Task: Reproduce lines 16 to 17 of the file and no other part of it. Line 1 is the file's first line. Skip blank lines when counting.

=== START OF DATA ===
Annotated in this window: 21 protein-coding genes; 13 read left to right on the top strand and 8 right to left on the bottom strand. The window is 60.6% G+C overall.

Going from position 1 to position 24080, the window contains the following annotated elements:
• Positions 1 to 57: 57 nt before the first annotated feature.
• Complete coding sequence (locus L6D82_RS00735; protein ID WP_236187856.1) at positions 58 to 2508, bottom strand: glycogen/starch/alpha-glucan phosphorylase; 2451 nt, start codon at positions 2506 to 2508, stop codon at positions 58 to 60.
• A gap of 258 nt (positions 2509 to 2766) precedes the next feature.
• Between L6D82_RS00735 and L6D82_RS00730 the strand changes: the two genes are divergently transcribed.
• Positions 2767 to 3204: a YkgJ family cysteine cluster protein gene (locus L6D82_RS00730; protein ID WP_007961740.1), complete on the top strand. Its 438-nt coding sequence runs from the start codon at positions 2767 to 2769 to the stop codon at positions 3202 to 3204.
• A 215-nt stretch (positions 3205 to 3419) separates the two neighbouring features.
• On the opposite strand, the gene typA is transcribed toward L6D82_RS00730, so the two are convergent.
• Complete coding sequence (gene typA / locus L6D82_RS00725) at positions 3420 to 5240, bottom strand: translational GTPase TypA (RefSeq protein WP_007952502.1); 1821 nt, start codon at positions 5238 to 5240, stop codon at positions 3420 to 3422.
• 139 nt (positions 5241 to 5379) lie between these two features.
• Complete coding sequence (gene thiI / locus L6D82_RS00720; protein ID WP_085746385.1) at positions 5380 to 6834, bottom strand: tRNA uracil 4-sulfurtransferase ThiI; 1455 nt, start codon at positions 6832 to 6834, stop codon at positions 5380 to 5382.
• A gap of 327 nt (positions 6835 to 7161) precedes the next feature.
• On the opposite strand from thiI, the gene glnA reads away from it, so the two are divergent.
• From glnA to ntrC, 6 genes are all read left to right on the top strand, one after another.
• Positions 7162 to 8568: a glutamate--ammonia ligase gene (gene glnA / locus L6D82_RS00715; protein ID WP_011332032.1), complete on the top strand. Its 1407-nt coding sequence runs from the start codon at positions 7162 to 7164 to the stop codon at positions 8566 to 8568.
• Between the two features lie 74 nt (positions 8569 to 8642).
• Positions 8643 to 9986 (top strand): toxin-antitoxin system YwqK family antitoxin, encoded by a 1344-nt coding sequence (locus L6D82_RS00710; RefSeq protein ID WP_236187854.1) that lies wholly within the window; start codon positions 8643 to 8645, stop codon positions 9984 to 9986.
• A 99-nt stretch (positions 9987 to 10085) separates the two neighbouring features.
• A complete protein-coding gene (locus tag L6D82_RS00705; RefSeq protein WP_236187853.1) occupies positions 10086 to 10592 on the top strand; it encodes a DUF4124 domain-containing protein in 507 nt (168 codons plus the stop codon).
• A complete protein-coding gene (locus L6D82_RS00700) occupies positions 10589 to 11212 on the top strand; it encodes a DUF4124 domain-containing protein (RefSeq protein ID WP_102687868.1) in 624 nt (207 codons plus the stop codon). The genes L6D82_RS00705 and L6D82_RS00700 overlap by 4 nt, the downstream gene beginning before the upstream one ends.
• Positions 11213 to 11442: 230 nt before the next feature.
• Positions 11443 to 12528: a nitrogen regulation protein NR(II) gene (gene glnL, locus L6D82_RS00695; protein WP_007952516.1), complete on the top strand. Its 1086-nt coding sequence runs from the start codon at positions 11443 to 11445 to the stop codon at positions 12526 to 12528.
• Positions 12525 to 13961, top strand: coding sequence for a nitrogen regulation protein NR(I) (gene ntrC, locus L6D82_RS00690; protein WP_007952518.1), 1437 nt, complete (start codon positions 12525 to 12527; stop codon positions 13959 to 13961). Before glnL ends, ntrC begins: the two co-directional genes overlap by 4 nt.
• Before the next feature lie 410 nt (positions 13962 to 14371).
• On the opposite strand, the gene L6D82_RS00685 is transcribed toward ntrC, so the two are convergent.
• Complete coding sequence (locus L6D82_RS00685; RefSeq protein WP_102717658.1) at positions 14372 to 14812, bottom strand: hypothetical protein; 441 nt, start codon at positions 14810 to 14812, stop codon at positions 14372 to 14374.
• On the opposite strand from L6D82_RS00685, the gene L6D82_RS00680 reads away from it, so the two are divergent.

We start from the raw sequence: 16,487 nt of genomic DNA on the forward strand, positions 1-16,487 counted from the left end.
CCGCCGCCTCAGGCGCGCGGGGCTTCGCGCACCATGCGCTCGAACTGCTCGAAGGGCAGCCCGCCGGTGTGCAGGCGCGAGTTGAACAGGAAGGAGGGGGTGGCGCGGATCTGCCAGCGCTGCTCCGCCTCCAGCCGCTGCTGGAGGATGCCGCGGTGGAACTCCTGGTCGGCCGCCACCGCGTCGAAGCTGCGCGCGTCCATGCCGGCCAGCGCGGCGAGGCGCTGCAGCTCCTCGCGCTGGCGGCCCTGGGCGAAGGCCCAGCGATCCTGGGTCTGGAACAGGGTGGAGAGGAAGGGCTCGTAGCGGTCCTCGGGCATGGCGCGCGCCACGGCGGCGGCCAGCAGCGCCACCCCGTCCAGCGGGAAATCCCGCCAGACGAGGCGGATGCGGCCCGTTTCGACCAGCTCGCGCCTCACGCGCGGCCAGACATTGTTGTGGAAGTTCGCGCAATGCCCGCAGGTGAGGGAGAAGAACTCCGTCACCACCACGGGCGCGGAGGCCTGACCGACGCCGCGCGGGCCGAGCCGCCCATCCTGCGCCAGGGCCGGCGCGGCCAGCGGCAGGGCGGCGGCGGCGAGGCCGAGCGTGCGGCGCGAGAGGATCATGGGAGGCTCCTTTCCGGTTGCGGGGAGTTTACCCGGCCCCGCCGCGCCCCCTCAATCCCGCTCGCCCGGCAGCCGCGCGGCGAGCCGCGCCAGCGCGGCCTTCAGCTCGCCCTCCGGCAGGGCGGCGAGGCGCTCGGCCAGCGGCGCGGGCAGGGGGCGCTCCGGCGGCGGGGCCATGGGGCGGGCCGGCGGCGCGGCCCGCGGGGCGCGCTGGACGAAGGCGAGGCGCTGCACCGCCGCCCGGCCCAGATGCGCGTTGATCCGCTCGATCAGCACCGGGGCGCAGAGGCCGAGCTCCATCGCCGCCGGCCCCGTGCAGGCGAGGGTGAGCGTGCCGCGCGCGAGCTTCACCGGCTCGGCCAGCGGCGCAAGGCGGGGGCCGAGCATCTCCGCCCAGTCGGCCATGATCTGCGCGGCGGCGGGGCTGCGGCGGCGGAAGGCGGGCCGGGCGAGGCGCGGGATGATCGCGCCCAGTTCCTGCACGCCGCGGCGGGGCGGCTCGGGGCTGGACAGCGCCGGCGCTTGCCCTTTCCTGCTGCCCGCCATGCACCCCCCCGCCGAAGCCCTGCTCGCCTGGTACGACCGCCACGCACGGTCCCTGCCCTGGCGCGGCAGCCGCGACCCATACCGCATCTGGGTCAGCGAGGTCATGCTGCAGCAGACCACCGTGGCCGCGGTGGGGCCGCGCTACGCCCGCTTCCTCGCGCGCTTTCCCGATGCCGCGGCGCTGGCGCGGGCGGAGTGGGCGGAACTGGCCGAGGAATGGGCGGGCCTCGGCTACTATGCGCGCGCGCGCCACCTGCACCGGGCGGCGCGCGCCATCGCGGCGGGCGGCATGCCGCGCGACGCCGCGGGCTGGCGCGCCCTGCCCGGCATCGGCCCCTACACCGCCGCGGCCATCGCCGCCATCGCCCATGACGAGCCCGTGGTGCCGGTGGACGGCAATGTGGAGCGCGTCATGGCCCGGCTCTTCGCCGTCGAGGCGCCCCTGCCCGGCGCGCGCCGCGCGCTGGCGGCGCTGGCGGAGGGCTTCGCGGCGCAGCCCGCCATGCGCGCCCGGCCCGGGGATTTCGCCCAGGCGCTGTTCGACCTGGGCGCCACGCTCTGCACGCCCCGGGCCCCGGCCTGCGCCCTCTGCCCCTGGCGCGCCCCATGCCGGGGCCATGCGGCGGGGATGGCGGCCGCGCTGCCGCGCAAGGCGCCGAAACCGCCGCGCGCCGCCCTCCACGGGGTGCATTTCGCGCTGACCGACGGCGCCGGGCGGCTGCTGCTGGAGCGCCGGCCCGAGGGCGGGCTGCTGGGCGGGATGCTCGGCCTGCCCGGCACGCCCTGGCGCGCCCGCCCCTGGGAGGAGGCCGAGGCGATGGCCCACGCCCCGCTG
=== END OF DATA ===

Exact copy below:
• Positions 7162 to 8568: a glutamate--ammonia ligase gene (gene glnA / locus L6D82_RS00715; protein ID WP_011332032.1), complete on the top strand. Its 1407-nt coding sequence runs from the start codon at positions 7162 to 7164 to the stop codon at positions 8566 to 8568.
• Between the two features lie 74 nt (positions 8569 to 8642).